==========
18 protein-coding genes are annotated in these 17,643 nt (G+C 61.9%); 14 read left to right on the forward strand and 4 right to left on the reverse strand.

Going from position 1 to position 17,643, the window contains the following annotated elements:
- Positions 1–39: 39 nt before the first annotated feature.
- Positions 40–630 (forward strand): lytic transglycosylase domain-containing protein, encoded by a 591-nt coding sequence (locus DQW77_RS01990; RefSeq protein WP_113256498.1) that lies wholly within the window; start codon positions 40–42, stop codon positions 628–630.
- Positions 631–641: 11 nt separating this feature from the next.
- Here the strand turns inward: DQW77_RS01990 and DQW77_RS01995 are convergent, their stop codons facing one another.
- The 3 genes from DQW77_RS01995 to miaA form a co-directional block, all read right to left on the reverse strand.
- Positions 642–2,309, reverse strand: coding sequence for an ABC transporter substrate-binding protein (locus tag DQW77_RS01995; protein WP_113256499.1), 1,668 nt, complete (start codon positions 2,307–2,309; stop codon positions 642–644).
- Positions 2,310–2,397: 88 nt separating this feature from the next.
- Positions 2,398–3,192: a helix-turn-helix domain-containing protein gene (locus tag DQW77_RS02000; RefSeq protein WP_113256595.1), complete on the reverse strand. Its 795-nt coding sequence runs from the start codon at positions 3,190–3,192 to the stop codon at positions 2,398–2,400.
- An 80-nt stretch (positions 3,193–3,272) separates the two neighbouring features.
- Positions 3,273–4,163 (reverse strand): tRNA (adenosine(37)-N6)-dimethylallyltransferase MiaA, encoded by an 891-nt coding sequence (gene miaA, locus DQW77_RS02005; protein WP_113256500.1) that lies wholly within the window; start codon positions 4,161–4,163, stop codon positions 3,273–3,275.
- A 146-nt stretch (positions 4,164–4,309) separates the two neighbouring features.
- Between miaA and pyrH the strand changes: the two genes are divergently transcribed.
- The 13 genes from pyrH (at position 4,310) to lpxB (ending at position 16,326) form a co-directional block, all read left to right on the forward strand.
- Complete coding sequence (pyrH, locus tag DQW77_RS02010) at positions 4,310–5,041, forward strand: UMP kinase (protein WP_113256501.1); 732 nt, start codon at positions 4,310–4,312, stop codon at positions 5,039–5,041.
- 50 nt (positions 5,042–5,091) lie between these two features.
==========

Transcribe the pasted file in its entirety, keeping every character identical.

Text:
18 protein-coding genes are annotated in these 17,643 nt (G+C 61.9%); 14 read left to right on the forward strand and 4 right to left on the reverse strand.

Going from position 1 to position 17,643, the window contains the following annotated elements:
- Positions 1–39: 39 nt before the first annotated feature.
- Positions 40–630 (forward strand): lytic transglycosylase domain-containing protein, encoded by a 591-nt coding sequence (locus DQW77_RS01990; RefSeq protein WP_113256498.1) that lies wholly within the window; start codon positions 40–42, stop codon positions 628–630.
- Positions 631–641: 11 nt separating this feature from the next.
- Here the strand turns inward: DQW77_RS01990 and DQW77_RS01995 are convergent, their stop codons facing one another.
- The 3 genes from DQW77_RS01995 to miaA form a co-directional block, all read right to left on the reverse strand.
- Positions 642–2,309, reverse strand: coding sequence for an ABC transporter substrate-binding protein (locus tag DQW77_RS01995; protein WP_113256499.1), 1,668 nt, complete (start codon positions 2,307–2,309; stop codon positions 642–644).
- Positions 2,310–2,397: 88 nt separating this feature from the next.
- Positions 2,398–3,192: a helix-turn-helix domain-containing protein gene (locus tag DQW77_RS02000; RefSeq protein WP_113256595.1), complete on the reverse strand. Its 795-nt coding sequence runs from the start codon at positions 3,190–3,192 to the stop codon at positions 2,398–2,400.
- An 80-nt stretch (positions 3,193–3,272) separates the two neighbouring features.
- Positions 3,273–4,163 (reverse strand): tRNA (adenosine(37)-N6)-dimethylallyltransferase MiaA, encoded by an 891-nt coding sequence (gene miaA, locus DQW77_RS02005; protein WP_113256500.1) that lies wholly within the window; start codon positions 4,161–4,163, stop codon positions 3,273–3,275.
- A 146-nt stretch (positions 4,164–4,309) separates the two neighbouring features.
- Between miaA and pyrH the strand changes: the two genes are divergently transcribed.
- The 13 genes from pyrH (at position 4,310) to lpxB (ending at position 16,326) form a co-directional block, all read left to right on the forward strand.
- Complete coding sequence (pyrH, locus tag DQW77_RS02010) at positions 4,310–5,041, forward strand: UMP kinase (protein WP_113256501.1); 732 nt, start codon at positions 4,310–4,312, stop codon at positions 5,039–5,041.
- 50 nt (positions 5,042–5,091) lie between these two features.